• All the same rights as are afforded in the above long-term suspension principal’s hearing shall apply to the student in a superintendent’s hearing. 
  • The superintendent shall issue a written decision within five (5) calendar days of the hearing.  If the superintendent determines that the student committed the disciplinary offense, the superintendent may impose the same or lesser consequence than the principal. 
  • The decision of the superintendent shall be the final decision of the school district. 

Academic Progress During Suspension
Any student who is serving a short-term suspension, long-term suspension, or expulsion shall have the opportunity to make up assignments, test, papers, and other school work as needed to make academic progress during the period of his or her removal from the classroom.

Procedures for Emergency Removal
If the student’s continued presence poses a danger to persons or property, or materially and substantially disrupts the order of the school and, in the principal/designee’s judgment, there is no alternative available to alleviate the danger or disruption, the principal/designee shall temporarily remove the student from the school.  This temporary removal shall not exceed two (2) school days following the day of the emergency removal and the superintendent shall be immediately notified of the removal.  Additionally, during the removal, the principal/designee shall make immediate and reasonable efforts to orally notify the student and student’s parent of the emergency removal, the reason for the emergency removal, and the other information required in a short-term suspension notification.  The short-term suspension notification shall be provided in writing to the student and parent.  The opportunity for a hearing with the principal/designee shall occur within two (2) school days, unless otherwise extended by the principal, student, and parent.  A decision regarding the student’s continued suspension or other removal shall be rendered the same day as the hearing and written notice shall be provided no later than the following school day. This written notice shall include all the information required based on the type of discipline imposed (short-term suspension, long-term suspension, or expulsion).

The school shall insure the student's safety and adequate transportation before removing the student from school on an emergency basis for a disciplinary offense.

Additional Procedural Protections for Special Education Students
In general, special education students may be excluded from their programs for up to ten (10) school days per school year just as any other student. However, when the district seeks to exclude a special education student from his/her program for more than ten school days in the school year, the student’s special education Team must first determine whether the student’s behavior was caused by, or was directly and substantially related to his/her disability or whether the conduct in question was the direct result of the district’s failure to implement the student’s IEP (a “manifestation determination”). If the Team determines that the behavior was a manifestation of his/her disability or was caused by a failure to implement the IEP, it must conduct a functional behavioral assessment and develop a behavior plan (or review and modify an existing plan, if necessary), and return the student to his/her current program, unless the student’s parents and the district agree to a change in placement.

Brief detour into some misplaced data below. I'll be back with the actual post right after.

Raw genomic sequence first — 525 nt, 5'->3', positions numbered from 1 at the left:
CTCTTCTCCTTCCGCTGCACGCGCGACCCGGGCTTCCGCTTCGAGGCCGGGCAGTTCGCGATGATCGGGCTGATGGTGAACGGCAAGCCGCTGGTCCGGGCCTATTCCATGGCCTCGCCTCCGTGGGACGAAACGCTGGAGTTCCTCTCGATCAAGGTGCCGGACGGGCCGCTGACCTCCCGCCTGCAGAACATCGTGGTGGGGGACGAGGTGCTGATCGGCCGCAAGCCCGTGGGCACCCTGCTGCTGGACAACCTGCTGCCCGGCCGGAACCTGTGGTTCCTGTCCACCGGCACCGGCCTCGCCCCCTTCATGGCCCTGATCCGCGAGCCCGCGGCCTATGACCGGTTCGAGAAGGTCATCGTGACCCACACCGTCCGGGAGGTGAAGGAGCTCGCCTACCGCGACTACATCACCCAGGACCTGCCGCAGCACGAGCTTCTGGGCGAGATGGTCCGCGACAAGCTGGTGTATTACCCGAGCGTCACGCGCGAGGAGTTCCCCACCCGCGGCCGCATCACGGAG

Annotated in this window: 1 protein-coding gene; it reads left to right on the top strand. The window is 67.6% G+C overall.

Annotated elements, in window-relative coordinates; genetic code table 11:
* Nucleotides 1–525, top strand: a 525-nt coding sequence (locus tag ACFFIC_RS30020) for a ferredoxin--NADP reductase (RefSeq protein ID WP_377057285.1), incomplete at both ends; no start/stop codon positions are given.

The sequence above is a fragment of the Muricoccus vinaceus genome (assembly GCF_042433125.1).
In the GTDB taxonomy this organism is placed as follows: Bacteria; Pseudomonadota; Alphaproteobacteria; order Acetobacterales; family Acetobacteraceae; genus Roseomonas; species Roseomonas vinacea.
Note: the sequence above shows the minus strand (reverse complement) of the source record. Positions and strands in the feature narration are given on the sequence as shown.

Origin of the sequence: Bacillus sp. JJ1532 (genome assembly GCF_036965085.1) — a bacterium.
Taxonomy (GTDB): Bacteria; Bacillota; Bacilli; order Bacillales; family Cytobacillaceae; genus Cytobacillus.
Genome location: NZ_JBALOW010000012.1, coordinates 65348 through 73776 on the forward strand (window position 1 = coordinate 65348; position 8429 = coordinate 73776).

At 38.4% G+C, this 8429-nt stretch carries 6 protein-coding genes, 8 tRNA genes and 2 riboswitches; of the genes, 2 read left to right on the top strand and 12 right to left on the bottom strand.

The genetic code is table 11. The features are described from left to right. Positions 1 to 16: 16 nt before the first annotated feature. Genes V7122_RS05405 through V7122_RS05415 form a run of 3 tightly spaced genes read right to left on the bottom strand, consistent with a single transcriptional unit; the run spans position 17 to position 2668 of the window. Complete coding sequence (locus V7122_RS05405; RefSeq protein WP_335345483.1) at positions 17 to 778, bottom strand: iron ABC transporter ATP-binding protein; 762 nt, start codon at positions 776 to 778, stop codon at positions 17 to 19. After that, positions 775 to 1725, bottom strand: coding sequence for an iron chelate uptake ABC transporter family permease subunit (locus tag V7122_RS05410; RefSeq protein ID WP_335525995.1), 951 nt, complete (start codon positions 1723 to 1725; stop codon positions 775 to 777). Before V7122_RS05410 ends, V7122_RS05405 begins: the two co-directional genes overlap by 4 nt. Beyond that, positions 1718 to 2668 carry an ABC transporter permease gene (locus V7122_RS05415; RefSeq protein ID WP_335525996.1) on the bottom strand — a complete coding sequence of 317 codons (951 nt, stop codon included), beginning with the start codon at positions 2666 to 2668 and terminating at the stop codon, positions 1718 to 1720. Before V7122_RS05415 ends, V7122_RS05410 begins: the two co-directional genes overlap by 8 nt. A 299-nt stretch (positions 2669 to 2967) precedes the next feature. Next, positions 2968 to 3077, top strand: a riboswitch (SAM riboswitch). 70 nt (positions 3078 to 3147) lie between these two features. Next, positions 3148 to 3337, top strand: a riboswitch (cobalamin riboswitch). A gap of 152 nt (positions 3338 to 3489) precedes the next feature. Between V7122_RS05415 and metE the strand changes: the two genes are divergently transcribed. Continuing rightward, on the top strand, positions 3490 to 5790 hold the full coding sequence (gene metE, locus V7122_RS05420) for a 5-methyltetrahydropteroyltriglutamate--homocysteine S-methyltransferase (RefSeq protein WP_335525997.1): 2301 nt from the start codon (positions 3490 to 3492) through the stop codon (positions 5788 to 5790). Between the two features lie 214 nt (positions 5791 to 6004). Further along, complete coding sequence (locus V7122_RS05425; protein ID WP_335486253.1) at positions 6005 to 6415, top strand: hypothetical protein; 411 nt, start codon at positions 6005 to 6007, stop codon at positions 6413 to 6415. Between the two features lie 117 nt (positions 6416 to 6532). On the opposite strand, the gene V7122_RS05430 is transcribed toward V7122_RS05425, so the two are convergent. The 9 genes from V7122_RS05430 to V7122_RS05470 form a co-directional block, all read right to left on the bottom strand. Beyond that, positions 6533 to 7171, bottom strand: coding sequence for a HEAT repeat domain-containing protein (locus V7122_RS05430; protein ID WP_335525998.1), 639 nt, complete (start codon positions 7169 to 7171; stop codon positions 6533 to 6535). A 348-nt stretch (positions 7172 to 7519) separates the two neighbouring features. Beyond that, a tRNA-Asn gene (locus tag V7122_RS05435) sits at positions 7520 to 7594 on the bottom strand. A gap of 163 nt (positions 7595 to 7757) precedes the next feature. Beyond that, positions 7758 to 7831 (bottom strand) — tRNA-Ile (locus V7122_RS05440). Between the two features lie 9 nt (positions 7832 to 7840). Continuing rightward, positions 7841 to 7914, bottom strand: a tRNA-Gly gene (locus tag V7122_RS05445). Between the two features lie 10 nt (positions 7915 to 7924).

If the Team determines the behavior was not caused by, or directly and substantially related to the student’s disability or failure to implement the IEP, the school may discipline the student according to the school’s code of student conduct, except that during the period of suspension or expulsion, the district must continue to provide the student with a free appropriate public education (FAPE) and, if appropriate, conduct a functional behavior assessment and provide intervention services and modifications to prevent the conduct from recurring. If the conduct involves weapons, drugs, or serious bodily injury, a special education student may be removed to an interim alternative educational placement for up to 45 school days regardless of the behavior’s relationship to his/her disability.

Additional information regarding the procedural protections for students with disabilities can be obtained from the Director of Pupil Services at 508-841-8660.